And finally and most importantly, I think Jesus’ claim messed with their idea of how God should work. God should reward the faithful and hardworking and obedient, not random sinners. God should work through conventional religious structures and people, and not through carpenters’ sons off the street. God was supposed to reward good people with satisfaction and comfort, not shake them up and confuse them about what was good and what was not, the way this Jesus did! Clearly, what Jesus was claiming was just way outside anything they could imagine about what God was like or was likely to do.
Those people who reacted so badly to Jesus weren’t right, but they weren’t exceptional, either. You see, over and over in the history of the people of God, both in the Bible and in the history of Christianity, God has acted in ways that surprised those who were trying their best to be faithful. And Jesus is just the supreme example of that—and, then, even more, Jesus went on surprising people by challenging their assumptions about God again and again—first in these unlikely epiphanies: an infant revealed to shepherds; a young man baptized by John; now as Isaiah’s promised savior in person. And this is just the beginning—Jesus will continue to bend people’s picture of God as he preaches love and forgiveness, as he proclaims a kingdom of justice and peace, and (most of all) when on the cross he offers his life for his friends. They haven’t seen anything yet.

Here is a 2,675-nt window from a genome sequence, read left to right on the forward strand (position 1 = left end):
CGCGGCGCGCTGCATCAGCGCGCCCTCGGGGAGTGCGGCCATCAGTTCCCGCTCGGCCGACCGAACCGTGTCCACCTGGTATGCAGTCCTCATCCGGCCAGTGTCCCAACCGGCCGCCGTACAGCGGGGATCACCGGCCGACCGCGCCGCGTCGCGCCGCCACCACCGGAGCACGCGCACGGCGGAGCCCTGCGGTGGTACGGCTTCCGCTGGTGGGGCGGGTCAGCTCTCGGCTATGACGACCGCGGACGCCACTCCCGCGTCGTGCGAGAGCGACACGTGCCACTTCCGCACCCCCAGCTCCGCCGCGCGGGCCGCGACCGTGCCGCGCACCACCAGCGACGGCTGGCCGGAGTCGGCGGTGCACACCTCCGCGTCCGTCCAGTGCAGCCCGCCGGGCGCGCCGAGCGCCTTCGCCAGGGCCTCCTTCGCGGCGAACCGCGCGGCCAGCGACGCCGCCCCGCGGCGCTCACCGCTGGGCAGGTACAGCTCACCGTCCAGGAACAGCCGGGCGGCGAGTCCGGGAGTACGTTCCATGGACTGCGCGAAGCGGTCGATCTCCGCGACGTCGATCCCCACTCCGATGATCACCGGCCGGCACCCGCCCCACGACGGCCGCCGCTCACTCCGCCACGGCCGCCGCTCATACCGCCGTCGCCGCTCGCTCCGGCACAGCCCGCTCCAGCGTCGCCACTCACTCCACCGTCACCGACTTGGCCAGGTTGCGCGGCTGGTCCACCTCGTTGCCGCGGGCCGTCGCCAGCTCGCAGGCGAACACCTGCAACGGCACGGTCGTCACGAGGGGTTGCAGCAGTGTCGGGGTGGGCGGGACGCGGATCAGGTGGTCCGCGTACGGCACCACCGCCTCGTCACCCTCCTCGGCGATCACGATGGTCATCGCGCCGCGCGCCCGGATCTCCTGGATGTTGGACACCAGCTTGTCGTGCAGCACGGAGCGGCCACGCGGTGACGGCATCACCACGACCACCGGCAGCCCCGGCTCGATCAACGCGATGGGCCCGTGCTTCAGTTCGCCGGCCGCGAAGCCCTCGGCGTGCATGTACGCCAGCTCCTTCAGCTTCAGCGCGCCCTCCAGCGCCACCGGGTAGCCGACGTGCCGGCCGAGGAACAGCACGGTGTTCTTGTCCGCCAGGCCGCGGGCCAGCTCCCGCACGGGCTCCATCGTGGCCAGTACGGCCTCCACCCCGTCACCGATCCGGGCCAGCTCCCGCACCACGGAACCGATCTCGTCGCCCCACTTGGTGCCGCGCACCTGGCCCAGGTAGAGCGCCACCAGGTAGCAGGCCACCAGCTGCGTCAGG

Today, the last Sunday in January, is the day that what are called “Reconciling in Christ” congregations in our national Lutheran church celebrate and remember what made them decide to join together some years ago to promote a church and support congregations in which gay and lesbian Christians would be welcome, a church in which the gospel was seen not as dividing us into categories of human difference, but uniting us in the great promise of love and redemption God offers us in Christ. Our St. Matthew’s here was a pioneer in that regard, and a very early member of the Reconciling in Christ movement.
This story of Jesus and the people in the synagogue seems to me to be perfect for us to hear on this special day; perhaps it is not a coincidence that as we hear this lesson, we are also asked to think about what it means for us to be a place of welcome for people who have not always been welcome; to be a place where ministry is carried out for and by people who at one time were excluded from Christian leadership (and even the Christian community) on the basis of who they were. This has not been easy either. In the struggle to get the church to recognize and deal with injustice in its midst, we have had to preach and teach an understanding of Jesus and of God that not all of our fellow-Christians in this denomination, this country, and now this world can recognize—a new angle on the same old truth Jesus tried to teach the people of Nazareth in this story: that God works through our humanness to love us in our humanness, in our fallibility, in our imperfection—to redeem us now and as we are, not in some perfect future state when we can all get our acts together and earn God’s love.